Web Camel Transport 49

The Boundary Puzzle

Tuesday, June 27, 2017


We require a behavioral and verbal repertoire to define boundaries because we came from oceanic enmeshment. We humans start our lives as symbiotes and remain pack animals, who crave connection as badly as do our furry friends who, in the absence of their own species (read cats and dogs), will curl up to us for warmth, soothing touch, play and loving affection. Remember Ashley Montagu’s 1971 book, Touching? Our skins, our persons, fail to thrive without bodily connection.

The psychological and self-help literature on boundaries often treats personal and psychological boundaries as analogs for territorial ones, lines in the sand.  But boundaries have vastly more vagueness and movement, and are frequently negotiable.  They do not have exact placements because of the ways in which social, psychological, professional and even global contexts define, and redefine them.  The interpersonal and larger social contexts in which we speak of intrusion, inclusion, extrusion, or codependency and isolation, selects the meanings that calibrate, with great nuance, the boundary crossings that construct or deconstruct us.

Body boundaries:  A woman’s body has housed us. For the invited or intruding indweller, her startup body had all the equipment necessary to provide shelter and sustenance, but quickly scaled up to a highly sophisticated industrial complex, whirring and whizzing, exponentially massing up and sloughing, weaponizing us for combat and cooperation in many arenas of survival: development, individuation, choice making, emotional connection, and social embeddedness.  The walls of this body-house expanded, the supporting beams flexing at their joints, an ocean lapping at its shores, while outside in the neighborhood birds sang, traffic hummed, a relative yelled, televisions dulled their watchers or interrupted their dreams with reiterative sensory blitzes.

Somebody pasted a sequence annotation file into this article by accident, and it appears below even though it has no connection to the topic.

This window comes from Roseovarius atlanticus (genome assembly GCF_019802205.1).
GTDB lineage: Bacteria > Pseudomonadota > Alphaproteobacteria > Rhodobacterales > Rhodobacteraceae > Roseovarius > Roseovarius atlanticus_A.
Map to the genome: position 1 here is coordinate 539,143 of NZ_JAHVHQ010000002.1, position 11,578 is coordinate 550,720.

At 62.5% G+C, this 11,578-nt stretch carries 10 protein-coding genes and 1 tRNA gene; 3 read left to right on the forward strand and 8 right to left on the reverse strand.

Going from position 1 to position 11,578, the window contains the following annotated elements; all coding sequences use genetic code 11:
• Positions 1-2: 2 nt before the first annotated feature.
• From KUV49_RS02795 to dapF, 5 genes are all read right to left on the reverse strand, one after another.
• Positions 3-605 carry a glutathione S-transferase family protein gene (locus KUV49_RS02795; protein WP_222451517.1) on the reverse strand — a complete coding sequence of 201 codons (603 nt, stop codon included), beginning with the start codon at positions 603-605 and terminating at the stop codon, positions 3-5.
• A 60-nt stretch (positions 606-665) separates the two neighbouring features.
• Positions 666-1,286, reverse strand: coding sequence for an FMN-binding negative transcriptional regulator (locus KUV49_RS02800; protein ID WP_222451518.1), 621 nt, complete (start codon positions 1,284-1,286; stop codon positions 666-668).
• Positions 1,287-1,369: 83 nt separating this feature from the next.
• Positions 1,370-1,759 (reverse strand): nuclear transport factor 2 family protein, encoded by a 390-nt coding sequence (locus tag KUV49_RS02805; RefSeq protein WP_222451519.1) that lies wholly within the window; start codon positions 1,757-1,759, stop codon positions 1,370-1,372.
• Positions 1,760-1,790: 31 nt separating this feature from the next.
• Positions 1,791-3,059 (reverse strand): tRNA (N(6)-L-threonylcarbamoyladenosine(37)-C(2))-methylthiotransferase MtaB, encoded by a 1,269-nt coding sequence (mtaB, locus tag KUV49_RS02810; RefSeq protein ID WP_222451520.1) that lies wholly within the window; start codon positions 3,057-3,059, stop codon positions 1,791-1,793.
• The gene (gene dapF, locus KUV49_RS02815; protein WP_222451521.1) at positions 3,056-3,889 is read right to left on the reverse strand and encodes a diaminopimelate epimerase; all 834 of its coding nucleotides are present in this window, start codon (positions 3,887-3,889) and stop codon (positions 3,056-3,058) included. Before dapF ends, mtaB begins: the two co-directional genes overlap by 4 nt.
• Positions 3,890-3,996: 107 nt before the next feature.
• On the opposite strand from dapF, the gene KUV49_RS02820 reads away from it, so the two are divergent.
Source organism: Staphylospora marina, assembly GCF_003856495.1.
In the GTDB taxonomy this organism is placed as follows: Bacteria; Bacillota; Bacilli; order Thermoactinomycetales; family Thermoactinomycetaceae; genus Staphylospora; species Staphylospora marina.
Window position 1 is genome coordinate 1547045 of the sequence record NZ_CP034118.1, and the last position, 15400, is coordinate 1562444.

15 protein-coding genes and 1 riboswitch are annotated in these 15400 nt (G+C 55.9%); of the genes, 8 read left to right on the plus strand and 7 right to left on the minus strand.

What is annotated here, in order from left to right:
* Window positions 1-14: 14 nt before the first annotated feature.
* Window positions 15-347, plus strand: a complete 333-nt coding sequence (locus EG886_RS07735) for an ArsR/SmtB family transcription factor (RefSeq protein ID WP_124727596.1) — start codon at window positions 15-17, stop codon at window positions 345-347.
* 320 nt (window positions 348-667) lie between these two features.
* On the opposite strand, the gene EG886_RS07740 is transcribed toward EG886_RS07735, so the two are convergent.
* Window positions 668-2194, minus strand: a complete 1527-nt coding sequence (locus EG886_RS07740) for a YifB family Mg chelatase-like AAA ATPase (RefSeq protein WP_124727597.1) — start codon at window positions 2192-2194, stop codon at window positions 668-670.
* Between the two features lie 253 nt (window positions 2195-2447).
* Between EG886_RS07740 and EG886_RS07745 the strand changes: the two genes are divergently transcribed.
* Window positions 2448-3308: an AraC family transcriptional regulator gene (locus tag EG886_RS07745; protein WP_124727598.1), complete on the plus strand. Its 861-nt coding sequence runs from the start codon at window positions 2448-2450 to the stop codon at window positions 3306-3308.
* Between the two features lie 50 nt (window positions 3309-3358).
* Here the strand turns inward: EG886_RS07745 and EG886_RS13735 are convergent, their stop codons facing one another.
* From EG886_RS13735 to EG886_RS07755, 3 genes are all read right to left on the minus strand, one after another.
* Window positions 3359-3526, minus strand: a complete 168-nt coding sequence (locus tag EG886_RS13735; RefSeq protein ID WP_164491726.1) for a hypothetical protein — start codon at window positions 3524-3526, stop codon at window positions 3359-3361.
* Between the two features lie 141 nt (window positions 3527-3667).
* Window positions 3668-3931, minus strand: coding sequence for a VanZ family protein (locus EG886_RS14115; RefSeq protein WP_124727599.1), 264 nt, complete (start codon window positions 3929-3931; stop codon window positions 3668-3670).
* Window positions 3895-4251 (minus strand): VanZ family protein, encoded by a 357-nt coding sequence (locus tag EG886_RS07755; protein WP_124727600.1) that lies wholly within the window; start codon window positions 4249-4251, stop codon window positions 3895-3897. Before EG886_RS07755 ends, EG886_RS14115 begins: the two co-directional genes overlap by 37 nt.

And then the first goodbye: a cry, a slap of air opening our lungs, the blood-cord severed.  This first move–the expulsion from indweller to out-dweller–already a shift in worlds, would otherwise destroy us but for the porches, swings, branches and floors of our mother’s body, our second home.  No wonder those of us who grew up in the country loved tree houses so much, the model of our mother’s exterior home for us—the one we climbed, rode, sucked, and upon whose pillows and bones we slept our deepest sleep.

From blood to milk, from cord to mouth, attachment shifts.  Still, a baby’s cry sounds the mother’s alarm; the bald-headed baby’s sleep a maternal sedative, a baby‘s suckling, some relief for her mother.

Men and women, whatever our hue—peach, tan, almond, olive, or mahogany—all swam in a woman’s interior sea, surrounded by the continent of her body, and fed by her bread and wine.  Her blood traveled through our tiny tributaries, her music became the dance of our bones, her hopes and dreams and touch our eyes and skin. But our very essence, an explosion of DNA from two tribes, from two stranger camps, caused each of us, as crisis, to proliferate, cell by cell, synergizing our parents’ differences until they could function as one.  We have it in the very core of our nature to make a family of strangers.  In fact, the idea of purity—of race or ethnicity or family lineage—never works out well.  Inbreeding makes progeny fragile, prone to illness and oddity; even the single trait overbreeding of animals, such as dogs, can cause serious health problems.  Our sturdiness, our very survival, concerns the story of our making family out of strangers.  We are all mutts, and over time will become less distinguishable by feature and hue. Boundaries between strangers in language, ethnicity, and nationality will look more like zippers or ebbing and flowing tide lines than straight ones.

Women’s bodies house babies, as do jungles their wild beings or apartment buildings in East Boston their renters, and all reiterate the fundamental question of ownership between landlord and tenant.  The frequent misalignment, regarding ownership of house and home, and their analogs shows up everywhere, every day: between parents who own the house and their adolescents who claim ownership of their bedrooms and rights to messiness; between landlords who own the apartments and tenants the psychological space, between women and fetuses, between nations and residents, between our planet and the nations that, though squatters, we mythologize as subdividing it.  Even slavery, the owning of one human by another, though legally disallowed in our country, rears its head ubiquitously in the fuzzy ownership rights within marriages and parenting (and step parenting) relationships, as well as between employers and workers regarding human energy and time.